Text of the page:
Thursday, June 25, 2009

'Hung' review - Sepinwall on TV

In today's column, I review HBO's "Hung," the new comedy with Thomas Jane as... well, I want to avoid making the obvious jokes:
It's difficult to write about "Hung," HBO's new comedy about a well-endowed gym-teacher-turned-male-escort, without making an accidental double entendre or 12. After I watched the first episode, which runs about 42 minutes, and the second, which was only 26, I started asking questions about its length (it's a half-hour with a super-sized debut), and the first draft of this paragraph began with a synonym for "difficult."

Not helping matters is the way "Hung" itself embraces every joke you could make about its premise. Main character Ray Drecker (Thomas Jane), for instance, is inspired to join the world's oldest profession after attending a get-rich-quick seminar where the teacher advises each student to identify their "one winning tool."

If "Hung" were just a lot of obvious punch lines about the male anatomy -- and about the mortification of an aging jock having to sell his body and work for a female pimp -- well... well, then it would still be a funny, albeit completely juvenile comedy about the state of 21st century American masculinity.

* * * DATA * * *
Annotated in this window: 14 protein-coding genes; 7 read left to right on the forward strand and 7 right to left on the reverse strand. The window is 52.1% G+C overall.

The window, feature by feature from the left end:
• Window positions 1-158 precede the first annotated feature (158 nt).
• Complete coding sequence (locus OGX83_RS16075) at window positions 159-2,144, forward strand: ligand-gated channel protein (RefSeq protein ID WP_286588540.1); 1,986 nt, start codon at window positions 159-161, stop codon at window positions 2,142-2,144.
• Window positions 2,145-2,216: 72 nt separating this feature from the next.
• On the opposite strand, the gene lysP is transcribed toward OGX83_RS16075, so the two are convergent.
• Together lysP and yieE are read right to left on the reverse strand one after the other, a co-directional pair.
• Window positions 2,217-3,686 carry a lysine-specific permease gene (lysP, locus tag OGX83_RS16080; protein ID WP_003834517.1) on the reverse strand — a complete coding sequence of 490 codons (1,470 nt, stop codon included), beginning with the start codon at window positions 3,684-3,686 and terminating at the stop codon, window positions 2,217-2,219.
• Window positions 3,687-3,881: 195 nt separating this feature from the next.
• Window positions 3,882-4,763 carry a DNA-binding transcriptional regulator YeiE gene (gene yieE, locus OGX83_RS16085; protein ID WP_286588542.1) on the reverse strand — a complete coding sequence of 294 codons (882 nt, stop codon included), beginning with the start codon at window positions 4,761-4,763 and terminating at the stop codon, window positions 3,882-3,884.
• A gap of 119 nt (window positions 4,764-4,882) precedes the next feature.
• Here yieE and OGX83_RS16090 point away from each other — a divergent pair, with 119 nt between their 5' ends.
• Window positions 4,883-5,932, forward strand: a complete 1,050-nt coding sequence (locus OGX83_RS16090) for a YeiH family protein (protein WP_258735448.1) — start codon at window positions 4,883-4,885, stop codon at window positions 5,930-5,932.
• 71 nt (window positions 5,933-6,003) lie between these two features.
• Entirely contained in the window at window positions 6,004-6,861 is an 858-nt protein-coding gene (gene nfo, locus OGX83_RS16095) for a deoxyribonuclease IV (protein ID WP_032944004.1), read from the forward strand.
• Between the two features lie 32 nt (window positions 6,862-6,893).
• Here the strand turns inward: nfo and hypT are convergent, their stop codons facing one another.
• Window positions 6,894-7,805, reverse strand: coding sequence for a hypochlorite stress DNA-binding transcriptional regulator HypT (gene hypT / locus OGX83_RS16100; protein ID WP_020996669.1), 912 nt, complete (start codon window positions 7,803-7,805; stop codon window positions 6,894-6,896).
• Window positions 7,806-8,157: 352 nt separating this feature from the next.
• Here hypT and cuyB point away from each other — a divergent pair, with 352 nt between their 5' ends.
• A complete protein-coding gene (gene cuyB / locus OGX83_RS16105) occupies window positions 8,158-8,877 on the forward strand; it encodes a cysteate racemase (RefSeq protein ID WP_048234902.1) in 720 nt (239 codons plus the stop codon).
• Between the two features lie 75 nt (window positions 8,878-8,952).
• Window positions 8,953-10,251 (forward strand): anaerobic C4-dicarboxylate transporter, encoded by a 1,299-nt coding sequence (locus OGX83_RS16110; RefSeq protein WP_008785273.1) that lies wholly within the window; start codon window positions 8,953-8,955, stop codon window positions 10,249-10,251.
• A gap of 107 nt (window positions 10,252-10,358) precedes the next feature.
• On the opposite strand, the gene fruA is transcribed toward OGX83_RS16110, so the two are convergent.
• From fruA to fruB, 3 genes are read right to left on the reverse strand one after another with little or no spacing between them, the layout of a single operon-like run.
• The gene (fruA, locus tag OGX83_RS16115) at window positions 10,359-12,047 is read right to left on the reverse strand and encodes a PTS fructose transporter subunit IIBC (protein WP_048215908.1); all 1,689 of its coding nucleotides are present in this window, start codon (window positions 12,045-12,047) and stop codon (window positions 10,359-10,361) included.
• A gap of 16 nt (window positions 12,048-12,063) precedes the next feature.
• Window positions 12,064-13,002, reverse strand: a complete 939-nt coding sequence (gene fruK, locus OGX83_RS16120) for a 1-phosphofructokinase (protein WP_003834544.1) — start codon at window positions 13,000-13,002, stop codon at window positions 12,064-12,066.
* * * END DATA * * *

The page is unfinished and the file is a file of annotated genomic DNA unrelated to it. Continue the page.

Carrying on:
But "Hung" has more to offer than just John Thomas jokes. Amidst all the sniggering humor about how Ray has been taught to "do your best with the gifts God gave you" is some smart comedy about the state of 21st century America in general, as well as a superb lead performance from Thomas Jane.
You can read the full "Hung" review here.

As the review suggests, I'm a fan, and this will be working into the regular blog rotation starting Sunday night (or Monday morning).


JT said...

I didn't read your review, Alan. this show, just like TRUE BLOOD just goes to show that HBO is finished. They pass on MAD MEN, they end THE WIRE. They are finihed, at least when drama goes, and comedy too. The whole premise of this is dumg and insulting to viewers and is a clear rip off of BREAKING BAD. NEXT!

Manton said...